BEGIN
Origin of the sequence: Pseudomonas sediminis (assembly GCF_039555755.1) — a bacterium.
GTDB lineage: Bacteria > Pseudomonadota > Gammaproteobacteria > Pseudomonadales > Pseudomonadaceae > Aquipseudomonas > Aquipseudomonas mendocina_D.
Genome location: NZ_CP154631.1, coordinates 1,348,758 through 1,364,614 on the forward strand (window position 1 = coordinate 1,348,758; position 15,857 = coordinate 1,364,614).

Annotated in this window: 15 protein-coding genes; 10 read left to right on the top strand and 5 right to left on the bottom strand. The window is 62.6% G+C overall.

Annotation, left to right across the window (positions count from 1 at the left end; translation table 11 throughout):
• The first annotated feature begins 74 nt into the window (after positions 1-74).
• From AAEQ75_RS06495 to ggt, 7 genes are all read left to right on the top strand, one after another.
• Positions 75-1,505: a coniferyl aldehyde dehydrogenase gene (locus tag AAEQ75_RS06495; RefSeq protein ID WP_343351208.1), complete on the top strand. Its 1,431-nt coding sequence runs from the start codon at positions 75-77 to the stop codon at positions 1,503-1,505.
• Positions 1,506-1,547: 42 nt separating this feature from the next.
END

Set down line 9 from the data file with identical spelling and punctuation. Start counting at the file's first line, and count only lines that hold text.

• Positions 1,506-1,547: 42 nt separating this feature from the next.